Saturday, December 26, 2009

An October day in Vienna

Today Hermann took me around downtown Vienna, just as he promised. He gets up much later than I do, so I've started watching television very quietly until he wakes up. I don't understand most of it, of course, but it does help me learn German. I particularly like the commercial breaks. This one made me snort milk out my nose, this one made me want to dance around his living room, and this recruiting commercial made me want to learn how to do all those gymnastics!

I tried to do them in the living room, but I accidentally somersaulted onto the sofa and woke Hermann up. He said not to worry, that he'd been meaning to get up anyway, and could I please crawl under the sofa to see if I'd kicked his glasses underneath? Then he made breakfast: bread and butter with honey and cheese, along with some bacon and onions. He calls it his bachelor's special.

First we took the tram again, with its funny bell that sounds like an old alarm clock. Then Hermann said we were going to ride the U-Bahn (Underground) the rest of the way downtown. It's a train that can't make up its mind whether it wants to stay above ground or underground, so it does both. I wish it just stayed above ground. Underneath Vienna, the train gives a long, hideous scream as it accelerates into the tunnels. The first time I heard it, on our way downstairs to the train platform, I thought aliens were attacking Vienna.

It was such a relief to get away from the U-Bahn and walk. Some of the streets were blocked off for a music festival, and we stopped for a few minutes to listen to this duo playing accordion and trombone. I tried to get Hermann to dance, but he said that actually he isn't very keen on this sort of music. Besides, he wanted to show me St. Stephen's Cathedral, which he says every visitor should see.

I thought that this tall building behind the crane was the cathedral, but Hermann said it was just a skyscraper. We passed a building with a little dome on the top that I was sure was the cathedral, but no, that was the Urania theatre.

Before the cathedral came in sight, we found the Vienna River. It isn't a bit like the Danube with its marshes and wooded banks; this poor river is imprisoned on its way through the city. Otherwise it would cause too much flooding in the spring. If you want to get near to the river, you have to descend these rather slippery stone steps. I had a short swim at the bottom, but the water was so cold that didn't stay in for long. Anyway, it was more fun to check out the graffiti. I wonder why Humpty Dumpty is sitting in his underpants shooting out Euros? Hermann said that he didn't have a clue either.

We passed this church with the green dome on its tower as we walked through the Greek quarter. I thought that this must be St. Stephen's cathedral, but it's just a regular church.
Hermann stopped across from a tall brick building with a hexagonal tower on the top. I asked if this was St. Stephen's cathedral, but he said that it was a restaurant and we were having lunch here. I thought he meant the steakhouse, but he took me across the street and we had a traditional Viennese lunch, starting with frittatensuppe, then Wiener Schnitzel, and Mohr im Hemd for dessert. Hermann couldn't finish his dessert, so I helped him out. He said that he had no idea that a third grader could eat so much!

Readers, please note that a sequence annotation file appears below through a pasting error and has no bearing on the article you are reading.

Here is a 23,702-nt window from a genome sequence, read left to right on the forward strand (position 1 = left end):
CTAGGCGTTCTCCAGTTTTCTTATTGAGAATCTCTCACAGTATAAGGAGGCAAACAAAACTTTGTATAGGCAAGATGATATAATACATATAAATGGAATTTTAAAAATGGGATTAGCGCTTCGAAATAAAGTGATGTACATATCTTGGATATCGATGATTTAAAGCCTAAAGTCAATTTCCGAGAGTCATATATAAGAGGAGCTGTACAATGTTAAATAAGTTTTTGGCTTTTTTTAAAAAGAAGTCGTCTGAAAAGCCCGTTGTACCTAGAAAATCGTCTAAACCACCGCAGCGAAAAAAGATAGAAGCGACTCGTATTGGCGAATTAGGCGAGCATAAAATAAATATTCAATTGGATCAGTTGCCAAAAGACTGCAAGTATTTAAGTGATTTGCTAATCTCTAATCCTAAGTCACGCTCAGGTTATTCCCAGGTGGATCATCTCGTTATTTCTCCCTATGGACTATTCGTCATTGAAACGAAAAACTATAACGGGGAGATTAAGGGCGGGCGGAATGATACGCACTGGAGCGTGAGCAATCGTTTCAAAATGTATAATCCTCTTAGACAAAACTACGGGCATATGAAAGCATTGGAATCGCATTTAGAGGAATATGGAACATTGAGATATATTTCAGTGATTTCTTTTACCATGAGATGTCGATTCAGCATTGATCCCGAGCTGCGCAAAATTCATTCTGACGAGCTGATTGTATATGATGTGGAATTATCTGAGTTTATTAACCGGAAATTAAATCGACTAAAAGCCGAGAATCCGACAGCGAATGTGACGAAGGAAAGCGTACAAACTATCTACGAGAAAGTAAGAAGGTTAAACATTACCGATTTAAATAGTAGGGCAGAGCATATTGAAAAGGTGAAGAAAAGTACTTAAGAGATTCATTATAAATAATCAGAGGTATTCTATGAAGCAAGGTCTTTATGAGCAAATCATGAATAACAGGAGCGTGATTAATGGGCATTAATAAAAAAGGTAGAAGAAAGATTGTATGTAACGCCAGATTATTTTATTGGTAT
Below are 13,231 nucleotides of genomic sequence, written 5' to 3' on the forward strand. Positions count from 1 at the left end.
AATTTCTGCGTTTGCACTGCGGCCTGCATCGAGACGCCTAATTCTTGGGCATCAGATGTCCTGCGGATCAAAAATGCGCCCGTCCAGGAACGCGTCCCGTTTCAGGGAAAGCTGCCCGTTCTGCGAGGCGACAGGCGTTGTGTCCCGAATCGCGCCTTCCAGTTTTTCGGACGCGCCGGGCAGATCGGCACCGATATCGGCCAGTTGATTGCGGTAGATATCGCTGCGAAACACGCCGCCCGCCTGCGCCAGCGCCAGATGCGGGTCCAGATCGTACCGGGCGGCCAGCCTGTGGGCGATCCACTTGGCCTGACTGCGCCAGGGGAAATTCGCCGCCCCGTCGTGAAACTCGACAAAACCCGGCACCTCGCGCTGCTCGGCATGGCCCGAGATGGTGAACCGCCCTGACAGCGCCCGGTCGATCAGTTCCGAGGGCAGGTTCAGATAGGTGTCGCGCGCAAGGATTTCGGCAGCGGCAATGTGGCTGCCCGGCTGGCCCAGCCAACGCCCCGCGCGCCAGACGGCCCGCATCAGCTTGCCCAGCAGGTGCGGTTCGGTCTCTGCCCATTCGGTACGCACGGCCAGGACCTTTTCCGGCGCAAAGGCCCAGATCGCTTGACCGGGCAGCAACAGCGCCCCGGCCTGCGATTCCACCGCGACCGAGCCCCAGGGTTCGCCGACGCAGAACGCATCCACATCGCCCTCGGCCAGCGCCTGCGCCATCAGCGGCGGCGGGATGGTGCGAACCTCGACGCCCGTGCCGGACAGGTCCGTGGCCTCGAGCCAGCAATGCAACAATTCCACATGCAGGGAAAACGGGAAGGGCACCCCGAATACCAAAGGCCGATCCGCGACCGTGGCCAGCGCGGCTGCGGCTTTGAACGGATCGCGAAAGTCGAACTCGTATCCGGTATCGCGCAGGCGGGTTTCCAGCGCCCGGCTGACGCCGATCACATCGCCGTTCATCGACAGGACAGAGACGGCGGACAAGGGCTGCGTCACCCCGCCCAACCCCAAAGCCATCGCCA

After lunch we met a pair of beautiful grey horses hitched to a carriage. Luckily, Hermann had warned me that we might meet horses, so I'd taken some carrots out of the crisper. I broke off pieces, so that the carrots wouldn't get stuck on the bits, and held them out on the flat of my palm. The horses took the carrots very gently, their whiskers tickly on my palm, and nuzzled my ears and pockets just case I had some more. Their noses were velvety-soft, and their breath sweet and carroty. I did NOT want to say goodbye to them, but part of being a good guest is not making a fuss. I scratched their necks one last time and hugged them goodbye, and then we set off again.
We found this huge black church that looks almost like a Lego structure, except that Lego uses colours. I asked Hermann if black was an evil colour, but he said no, and went gave me this long grown-up explanation about colour. Anyway, this church isn't St. Stephen's Cathedral either.

We found the United Nations headquarters, although I liked the playground better. Then, at last, just when I'd thought Hermann was playing a joke on me, we turned a corner and saw this extraordinary roof. Finally - St. Stephen's Cathedral! Just look at the roof - it must have taken forever to decorate it. It was hard to see, because it had scaffolding all around it. Hermann says that it's continually being repaired. I guess it's so old that it's like my granny, who's on her second artifical hip. St. Stephen is the patron saint of Vienna, so on St. Stephen's Day (December 26th, which we call Boxing Day in Mallorytown) there are all sorts of special events.

After strolling around St. Stephen's, Hermann took me to the Prater amusement park. For some reason, he doesn't like to ride on ferris wheels and roller coasters; he says it makes his tummies feel wobbly. I asked him how many tummies he had, because I could only see one. Hermann replied that roller coaster rides make his tummy multiply into several tummies, and that each one of them gets sick. Ewwww.
I went on the ferris wheel once, and then spent the rest of my euros on the Boomerang roller coaster. Wheeee! It was already after my bedtime when we boarded the U-Bahn again. I was so tired that I fell asleep on Hermann's lap before the train even pulled out of the station. It may have still been shrieking and screaming, but I never heard a thing. I was dreaming about riding the Boomerang.

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